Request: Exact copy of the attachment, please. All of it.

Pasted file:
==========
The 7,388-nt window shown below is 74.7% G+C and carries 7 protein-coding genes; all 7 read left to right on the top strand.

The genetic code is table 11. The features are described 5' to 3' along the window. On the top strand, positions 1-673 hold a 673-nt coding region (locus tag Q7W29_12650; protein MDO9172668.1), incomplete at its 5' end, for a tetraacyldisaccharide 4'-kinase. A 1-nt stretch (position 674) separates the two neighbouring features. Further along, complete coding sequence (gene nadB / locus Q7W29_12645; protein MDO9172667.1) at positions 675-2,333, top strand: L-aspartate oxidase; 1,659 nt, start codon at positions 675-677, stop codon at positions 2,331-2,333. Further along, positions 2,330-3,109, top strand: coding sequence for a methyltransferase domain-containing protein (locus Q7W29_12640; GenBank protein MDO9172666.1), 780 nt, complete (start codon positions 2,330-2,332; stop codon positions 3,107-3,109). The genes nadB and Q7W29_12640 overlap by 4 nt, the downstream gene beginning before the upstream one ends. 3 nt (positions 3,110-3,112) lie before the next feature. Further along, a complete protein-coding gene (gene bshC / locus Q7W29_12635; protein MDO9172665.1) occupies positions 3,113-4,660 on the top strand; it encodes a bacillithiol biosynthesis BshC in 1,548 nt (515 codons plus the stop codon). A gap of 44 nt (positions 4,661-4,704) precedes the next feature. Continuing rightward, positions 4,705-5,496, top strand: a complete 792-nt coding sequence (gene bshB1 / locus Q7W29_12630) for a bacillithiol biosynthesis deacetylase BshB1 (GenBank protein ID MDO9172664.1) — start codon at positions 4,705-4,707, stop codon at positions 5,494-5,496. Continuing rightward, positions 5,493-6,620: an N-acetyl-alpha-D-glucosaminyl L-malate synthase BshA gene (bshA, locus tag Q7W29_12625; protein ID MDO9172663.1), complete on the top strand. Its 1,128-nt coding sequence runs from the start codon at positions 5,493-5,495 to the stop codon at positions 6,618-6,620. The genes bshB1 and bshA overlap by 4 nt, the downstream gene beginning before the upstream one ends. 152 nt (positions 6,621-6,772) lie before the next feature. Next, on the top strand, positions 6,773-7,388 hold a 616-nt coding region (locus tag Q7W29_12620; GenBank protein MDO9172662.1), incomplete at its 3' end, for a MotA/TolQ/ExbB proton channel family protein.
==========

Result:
The 7,388-nt window shown below is 74.7% G+C and carries 7 protein-coding genes; all 7 read left to right on the top strand.

The genetic code is table 11. The features are described 5' to 3' along the window. On the top strand, positions 1-673 hold a 673-nt coding region (locus tag Q7W29_12650; protein MDO9172668.1), incomplete at its 5' end, for a tetraacyldisaccharide 4'-kinase. A 1-nt stretch (position 674) separates the two neighbouring features. Further along, complete coding sequence (gene nadB / locus Q7W29_12645; protein MDO9172667.1) at positions 675-2,333, top strand: L-aspartate oxidase; 1,659 nt, start codon at positions 675-677, stop codon at positions 2,331-2,333. Further along, positions 2,330-3,109, top strand: coding sequence for a methyltransferase domain-containing protein (locus Q7W29_12640; GenBank protein MDO9172666.1), 780 nt, complete (start codon positions 2,330-2,332; stop codon positions 3,107-3,109). The genes nadB and Q7W29_12640 overlap by 4 nt, the downstream gene beginning before the upstream one ends. 3 nt (positions 3,110-3,112) lie before the next feature. Further along, a complete protein-coding gene (gene bshC / locus Q7W29_12635; protein MDO9172665.1) occupies positions 3,113-4,660 on the top strand; it encodes a bacillithiol biosynthesis BshC in 1,548 nt (515 codons plus the stop codon). A gap of 44 nt (positions 4,661-4,704) precedes the next feature. Continuing rightward, positions 4,705-5,496, top strand: a complete 792-nt coding sequence (gene bshB1 / locus Q7W29_12630) for a bacillithiol biosynthesis deacetylase BshB1 (GenBank protein ID MDO9172664.1) — start codon at positions 4,705-4,707, stop codon at positions 5,494-5,496. Continuing rightward, positions 5,493-6,620: an N-acetyl-alpha-D-glucosaminyl L-malate synthase BshA gene (bshA, locus tag Q7W29_12625; protein ID MDO9172663.1), complete on the top strand. Its 1,128-nt coding sequence runs from the start codon at positions 5,493-5,495 to the stop codon at positions 6,618-6,620. The genes bshB1 and bshA overlap by 4 nt, the downstream gene beginning before the upstream one ends. 152 nt (positions 6,621-6,772) lie before the next feature. Next, on the top strand, positions 6,773-7,388 hold a 616-nt coding region (locus tag Q7W29_12620; GenBank protein MDO9172662.1), incomplete at its 3' end, for a MotA/TolQ/ExbB proton channel family protein.